“It’s true,” says Kori. “Sometimes we’re not sharing an inside joke, sometimes we’re talking about fixing the sound. But most of the time, yeah, that’s accurate. We’re so close that it wouldn’t make sense to play a show and have us just play the songs and not even look or talk to each other. That wouldn’t feel right. …We’re just there to have fun and enjoy that 30 minutes of playing music together. That’s what it is.”
“We’re a close relationship when we’re not onstage, why would we fake it when we are onstage?” says Jason “We’re still a close relationship and I think, obviously, it shines through. Whether we intend for it or not.”
And unlike other revered minimalist couple bands (The White Stripes ended their marriage in 2000, Quasi has been famously divorced since 1995), they plan keep that relationship alive. For the Mates, their love and music are inseparable.
“Our relationship and the band are so one-in-the-same that if one ends, the other ends.” Kori says. “We’ll always play music together, we might not be doing it to this extent, but we’re not ever gonna stop playing music together, we’re not ever gonna stop being together.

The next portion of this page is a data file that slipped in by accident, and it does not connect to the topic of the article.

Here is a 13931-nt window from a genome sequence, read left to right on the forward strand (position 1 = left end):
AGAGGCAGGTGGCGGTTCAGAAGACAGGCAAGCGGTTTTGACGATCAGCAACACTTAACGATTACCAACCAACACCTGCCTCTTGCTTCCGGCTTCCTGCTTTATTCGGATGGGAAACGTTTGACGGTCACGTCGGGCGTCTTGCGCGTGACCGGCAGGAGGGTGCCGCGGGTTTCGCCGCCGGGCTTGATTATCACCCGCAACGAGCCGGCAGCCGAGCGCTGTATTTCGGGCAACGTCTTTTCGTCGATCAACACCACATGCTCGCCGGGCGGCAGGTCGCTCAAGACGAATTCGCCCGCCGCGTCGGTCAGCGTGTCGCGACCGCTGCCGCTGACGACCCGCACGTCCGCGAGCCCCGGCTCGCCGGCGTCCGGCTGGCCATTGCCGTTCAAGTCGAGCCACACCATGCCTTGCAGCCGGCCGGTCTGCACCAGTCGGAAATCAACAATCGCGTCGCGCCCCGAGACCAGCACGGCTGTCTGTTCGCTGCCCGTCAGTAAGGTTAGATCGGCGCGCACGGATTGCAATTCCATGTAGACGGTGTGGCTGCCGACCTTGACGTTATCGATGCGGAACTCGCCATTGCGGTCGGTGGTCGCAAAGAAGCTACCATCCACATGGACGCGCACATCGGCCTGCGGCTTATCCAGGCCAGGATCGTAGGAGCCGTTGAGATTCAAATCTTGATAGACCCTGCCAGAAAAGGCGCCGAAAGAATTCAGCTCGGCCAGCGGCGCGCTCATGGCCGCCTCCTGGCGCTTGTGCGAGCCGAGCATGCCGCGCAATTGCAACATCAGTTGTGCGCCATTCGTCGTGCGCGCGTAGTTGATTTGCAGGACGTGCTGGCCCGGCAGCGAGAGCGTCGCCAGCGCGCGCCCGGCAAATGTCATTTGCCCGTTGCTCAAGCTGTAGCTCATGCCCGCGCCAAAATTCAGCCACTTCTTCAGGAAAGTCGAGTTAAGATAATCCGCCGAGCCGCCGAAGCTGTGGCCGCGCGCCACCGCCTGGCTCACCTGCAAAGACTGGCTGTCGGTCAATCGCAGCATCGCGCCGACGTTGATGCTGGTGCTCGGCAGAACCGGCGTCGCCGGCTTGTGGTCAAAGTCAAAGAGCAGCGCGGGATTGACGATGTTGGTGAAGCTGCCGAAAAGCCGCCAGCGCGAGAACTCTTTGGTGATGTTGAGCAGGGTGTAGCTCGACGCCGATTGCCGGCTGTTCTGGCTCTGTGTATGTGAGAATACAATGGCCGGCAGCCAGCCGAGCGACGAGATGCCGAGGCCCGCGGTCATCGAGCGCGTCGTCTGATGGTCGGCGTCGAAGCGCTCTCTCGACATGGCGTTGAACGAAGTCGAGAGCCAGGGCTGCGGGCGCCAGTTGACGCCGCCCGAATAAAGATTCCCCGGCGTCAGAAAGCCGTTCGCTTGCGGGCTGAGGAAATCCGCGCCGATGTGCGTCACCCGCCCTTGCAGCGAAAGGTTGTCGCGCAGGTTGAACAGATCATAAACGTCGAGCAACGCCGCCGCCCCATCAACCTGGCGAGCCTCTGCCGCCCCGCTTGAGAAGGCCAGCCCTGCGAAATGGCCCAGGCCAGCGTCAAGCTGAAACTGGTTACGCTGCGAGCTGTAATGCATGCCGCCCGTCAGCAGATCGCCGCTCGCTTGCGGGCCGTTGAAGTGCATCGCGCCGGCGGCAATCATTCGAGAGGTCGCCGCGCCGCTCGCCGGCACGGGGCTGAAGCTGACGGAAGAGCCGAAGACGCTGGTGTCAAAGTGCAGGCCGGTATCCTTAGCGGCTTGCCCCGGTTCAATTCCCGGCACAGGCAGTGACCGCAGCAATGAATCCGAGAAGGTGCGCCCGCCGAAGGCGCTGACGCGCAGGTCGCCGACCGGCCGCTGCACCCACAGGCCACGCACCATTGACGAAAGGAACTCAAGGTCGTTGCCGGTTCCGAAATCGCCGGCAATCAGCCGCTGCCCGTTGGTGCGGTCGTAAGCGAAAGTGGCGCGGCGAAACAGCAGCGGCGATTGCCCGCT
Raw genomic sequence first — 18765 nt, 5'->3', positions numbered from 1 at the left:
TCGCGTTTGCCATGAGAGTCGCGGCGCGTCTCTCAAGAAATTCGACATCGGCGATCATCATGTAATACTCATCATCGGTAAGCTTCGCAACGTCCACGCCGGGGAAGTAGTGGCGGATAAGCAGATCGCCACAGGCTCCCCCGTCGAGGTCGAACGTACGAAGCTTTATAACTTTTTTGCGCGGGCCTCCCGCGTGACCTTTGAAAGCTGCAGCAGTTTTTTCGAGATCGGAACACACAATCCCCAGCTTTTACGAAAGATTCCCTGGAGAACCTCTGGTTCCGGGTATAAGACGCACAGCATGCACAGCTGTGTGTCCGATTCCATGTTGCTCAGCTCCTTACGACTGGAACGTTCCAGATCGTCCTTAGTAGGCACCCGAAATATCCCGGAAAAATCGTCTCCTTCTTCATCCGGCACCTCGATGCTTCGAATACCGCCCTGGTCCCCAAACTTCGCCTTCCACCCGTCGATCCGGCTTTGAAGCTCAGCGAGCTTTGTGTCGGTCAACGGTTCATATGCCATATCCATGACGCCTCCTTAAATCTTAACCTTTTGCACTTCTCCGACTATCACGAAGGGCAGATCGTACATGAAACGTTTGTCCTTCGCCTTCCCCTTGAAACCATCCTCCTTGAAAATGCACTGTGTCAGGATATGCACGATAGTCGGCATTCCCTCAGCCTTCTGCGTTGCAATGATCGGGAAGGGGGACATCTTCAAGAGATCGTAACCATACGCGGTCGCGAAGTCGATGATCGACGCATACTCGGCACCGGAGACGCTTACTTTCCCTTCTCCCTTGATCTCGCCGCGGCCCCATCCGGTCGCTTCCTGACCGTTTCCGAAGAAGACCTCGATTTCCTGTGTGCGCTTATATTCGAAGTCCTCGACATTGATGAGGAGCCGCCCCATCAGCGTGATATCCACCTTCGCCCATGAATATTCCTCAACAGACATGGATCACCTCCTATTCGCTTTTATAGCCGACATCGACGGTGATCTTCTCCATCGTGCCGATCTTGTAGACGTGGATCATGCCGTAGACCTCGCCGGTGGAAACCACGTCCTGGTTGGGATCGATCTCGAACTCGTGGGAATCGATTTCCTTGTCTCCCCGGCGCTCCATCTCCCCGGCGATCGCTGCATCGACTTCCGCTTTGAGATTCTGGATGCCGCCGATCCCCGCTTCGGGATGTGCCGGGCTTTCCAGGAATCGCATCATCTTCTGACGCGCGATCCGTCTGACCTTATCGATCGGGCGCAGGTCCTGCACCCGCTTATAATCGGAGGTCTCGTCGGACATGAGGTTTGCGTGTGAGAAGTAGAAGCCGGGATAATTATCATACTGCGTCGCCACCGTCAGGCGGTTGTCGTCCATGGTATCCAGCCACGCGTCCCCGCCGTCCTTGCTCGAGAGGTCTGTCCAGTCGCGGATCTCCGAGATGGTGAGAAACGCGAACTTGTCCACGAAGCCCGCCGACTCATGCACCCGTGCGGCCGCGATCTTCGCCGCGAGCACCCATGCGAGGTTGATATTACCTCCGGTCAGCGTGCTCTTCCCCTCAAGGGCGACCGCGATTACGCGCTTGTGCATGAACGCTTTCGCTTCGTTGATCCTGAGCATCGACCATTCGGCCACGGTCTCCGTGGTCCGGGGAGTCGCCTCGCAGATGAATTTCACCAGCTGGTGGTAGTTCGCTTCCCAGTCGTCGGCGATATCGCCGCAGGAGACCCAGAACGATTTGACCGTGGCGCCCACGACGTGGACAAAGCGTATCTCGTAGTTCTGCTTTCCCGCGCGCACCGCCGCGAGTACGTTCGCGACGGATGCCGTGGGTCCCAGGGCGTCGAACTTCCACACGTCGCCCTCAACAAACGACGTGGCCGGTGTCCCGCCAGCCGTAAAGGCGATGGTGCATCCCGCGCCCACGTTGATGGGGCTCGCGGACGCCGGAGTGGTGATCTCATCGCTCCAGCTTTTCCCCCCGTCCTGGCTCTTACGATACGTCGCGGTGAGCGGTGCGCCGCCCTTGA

“I think if you’re not with the absolute right person and you’re spending all of your time together, you’re doomed. But somehow we got lucky. We get along really well, yeah, we argue, but…”
“We do?” Jason adds, sarcasm duly noted.
Once again the Mates answer a question with personal asides. Once again it kicks off another play for two characters who could care less if there’s an audience or not.
As friendly and warm as these individuals are, there’s just no room for anyone else in the Mates of State microverse. It’s a world created solely for the two of them. As they leave room 224 of the Red Roof Inn, they hang a sign on the doorknob that reads “Do Not Disturb.” As if anyone could.